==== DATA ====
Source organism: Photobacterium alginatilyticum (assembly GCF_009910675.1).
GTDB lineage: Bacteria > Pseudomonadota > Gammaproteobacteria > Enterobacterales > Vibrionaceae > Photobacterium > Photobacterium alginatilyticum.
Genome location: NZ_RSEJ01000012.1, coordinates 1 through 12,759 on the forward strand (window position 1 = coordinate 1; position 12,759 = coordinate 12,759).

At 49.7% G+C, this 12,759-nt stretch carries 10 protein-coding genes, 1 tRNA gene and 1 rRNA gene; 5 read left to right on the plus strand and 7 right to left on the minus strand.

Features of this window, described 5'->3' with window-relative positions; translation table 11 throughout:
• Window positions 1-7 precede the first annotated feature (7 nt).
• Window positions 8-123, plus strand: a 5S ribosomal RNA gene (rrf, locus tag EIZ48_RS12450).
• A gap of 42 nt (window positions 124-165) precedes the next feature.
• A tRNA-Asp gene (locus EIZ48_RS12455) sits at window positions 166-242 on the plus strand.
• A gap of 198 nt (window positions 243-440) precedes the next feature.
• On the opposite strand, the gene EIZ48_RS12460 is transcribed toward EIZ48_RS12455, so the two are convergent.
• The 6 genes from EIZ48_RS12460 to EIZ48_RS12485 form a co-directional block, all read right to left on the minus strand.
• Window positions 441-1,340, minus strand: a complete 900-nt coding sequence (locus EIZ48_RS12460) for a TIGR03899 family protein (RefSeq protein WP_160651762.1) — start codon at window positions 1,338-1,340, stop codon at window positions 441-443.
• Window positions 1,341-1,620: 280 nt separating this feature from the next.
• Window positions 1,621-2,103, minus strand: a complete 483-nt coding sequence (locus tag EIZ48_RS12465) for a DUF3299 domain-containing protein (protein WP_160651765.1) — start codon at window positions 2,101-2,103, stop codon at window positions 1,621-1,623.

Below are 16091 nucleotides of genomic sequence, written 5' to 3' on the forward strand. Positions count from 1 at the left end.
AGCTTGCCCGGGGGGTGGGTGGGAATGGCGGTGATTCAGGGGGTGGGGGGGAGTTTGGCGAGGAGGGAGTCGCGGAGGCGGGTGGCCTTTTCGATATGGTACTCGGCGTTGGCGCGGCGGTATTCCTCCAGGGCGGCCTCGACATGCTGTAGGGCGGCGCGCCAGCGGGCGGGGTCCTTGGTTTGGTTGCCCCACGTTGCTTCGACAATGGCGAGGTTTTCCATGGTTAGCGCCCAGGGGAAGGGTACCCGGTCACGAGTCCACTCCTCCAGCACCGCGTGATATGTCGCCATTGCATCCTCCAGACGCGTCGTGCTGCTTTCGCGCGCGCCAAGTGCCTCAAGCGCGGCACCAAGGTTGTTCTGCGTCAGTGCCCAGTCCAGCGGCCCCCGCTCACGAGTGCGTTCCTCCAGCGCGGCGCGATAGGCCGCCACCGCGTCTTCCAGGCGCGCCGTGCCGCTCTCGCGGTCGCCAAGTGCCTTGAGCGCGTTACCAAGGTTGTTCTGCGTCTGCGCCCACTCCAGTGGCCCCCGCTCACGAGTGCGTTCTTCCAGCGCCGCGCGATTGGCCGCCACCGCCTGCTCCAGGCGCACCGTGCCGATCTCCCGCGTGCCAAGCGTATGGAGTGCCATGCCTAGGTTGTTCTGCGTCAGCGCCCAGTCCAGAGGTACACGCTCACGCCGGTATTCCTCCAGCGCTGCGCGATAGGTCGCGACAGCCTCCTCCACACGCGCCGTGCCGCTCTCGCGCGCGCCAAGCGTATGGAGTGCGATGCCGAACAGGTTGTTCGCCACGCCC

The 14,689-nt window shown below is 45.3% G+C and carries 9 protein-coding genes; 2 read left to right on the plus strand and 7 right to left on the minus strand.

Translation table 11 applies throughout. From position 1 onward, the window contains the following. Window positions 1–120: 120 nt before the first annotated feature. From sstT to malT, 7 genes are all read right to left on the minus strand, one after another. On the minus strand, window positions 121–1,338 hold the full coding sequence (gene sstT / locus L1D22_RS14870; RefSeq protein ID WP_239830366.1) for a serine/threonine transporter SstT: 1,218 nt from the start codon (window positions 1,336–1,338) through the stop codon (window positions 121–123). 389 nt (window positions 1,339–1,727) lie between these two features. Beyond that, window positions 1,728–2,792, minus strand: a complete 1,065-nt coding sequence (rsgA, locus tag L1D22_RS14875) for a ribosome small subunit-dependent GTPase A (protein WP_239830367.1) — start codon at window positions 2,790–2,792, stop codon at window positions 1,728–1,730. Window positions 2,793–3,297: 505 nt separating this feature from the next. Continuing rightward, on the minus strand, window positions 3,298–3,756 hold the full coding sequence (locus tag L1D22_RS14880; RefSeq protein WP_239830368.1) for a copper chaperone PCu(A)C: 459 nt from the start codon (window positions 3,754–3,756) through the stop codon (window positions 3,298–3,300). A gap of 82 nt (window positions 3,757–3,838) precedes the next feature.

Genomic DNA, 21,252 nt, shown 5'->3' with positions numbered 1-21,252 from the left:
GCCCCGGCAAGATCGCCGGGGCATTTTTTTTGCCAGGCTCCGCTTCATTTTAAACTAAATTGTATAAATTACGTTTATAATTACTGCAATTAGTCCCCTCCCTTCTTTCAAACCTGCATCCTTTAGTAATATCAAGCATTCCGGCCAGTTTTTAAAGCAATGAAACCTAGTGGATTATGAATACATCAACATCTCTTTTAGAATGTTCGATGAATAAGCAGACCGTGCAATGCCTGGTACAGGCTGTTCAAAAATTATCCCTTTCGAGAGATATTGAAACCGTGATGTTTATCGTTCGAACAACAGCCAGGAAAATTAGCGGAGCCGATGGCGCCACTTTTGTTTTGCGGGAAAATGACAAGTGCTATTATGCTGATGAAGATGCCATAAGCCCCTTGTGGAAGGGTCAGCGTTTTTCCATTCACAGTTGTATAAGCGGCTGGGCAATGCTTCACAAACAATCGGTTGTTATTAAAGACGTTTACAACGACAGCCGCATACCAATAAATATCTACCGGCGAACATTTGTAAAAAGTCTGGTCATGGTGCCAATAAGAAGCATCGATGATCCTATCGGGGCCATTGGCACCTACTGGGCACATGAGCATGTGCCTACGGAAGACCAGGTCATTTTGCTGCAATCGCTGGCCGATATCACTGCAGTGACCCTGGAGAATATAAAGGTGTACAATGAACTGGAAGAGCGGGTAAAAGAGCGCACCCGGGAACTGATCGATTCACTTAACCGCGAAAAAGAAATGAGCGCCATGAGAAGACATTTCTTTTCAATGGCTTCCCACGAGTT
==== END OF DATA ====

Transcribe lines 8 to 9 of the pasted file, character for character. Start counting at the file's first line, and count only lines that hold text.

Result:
• A gap of 42 nt (window positions 124-165) precedes the next feature.
• A tRNA-Asp gene (locus EIZ48_RS12455) sits at window positions 166-242 on the plus strand.